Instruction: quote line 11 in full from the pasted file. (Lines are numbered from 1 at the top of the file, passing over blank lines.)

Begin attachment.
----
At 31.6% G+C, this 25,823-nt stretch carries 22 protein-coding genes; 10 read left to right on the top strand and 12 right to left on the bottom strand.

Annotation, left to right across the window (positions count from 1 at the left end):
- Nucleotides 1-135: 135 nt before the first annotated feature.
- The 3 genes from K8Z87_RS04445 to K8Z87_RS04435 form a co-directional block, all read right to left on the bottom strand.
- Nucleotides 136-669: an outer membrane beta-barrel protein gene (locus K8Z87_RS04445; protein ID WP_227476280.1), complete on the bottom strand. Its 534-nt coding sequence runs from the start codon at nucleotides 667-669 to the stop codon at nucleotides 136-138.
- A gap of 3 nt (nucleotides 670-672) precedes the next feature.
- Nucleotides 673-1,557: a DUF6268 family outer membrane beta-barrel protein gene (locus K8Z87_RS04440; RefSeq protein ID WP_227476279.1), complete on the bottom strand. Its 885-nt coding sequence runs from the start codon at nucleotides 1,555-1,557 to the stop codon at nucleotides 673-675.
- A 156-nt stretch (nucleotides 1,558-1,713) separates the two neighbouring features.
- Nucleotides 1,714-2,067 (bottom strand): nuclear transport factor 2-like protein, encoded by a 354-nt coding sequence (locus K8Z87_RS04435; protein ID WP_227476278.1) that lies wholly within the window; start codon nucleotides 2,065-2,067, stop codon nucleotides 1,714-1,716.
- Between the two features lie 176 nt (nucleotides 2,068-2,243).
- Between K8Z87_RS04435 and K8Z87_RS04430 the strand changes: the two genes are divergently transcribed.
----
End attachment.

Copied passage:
- Between K8Z87_RS04435 and K8Z87_RS04430 the strand changes: the two genes are divergently transcribed.